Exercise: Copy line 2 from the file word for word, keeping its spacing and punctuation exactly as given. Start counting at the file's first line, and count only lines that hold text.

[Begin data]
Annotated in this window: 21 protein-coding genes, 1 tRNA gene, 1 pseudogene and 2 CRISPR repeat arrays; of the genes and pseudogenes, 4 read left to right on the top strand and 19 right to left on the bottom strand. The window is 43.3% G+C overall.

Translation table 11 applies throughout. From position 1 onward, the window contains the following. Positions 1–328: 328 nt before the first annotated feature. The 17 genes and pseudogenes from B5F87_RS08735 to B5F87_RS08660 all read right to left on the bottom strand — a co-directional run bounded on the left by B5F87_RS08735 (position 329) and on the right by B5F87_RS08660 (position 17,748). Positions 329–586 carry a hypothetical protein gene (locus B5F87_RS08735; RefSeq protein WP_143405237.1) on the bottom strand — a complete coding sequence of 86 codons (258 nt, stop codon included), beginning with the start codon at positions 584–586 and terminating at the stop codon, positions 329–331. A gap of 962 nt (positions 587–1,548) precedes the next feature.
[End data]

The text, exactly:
Translation table 11 applies throughout. From position 1 onward, the window contains the following. Positions 1–328: 328 nt before the first annotated feature. The 17 genes and pseudogenes from B5F87_RS08735 to B5F87_RS08660 all read right to left on the bottom strand — a co-directional run bounded on the left by B5F87_RS08735 (position 329) and on the right by B5F87_RS08660 (position 17,748). Positions 329–586 carry a hypothetical protein gene (locus B5F87_RS08735; RefSeq protein WP_143405237.1) on the bottom strand — a complete coding sequence of 86 codons (258 nt, stop codon included), beginning with the start codon at positions 584–586 and terminating at the stop codon, positions 329–331. A gap of 962 nt (positions 587–1,548) precedes the next feature.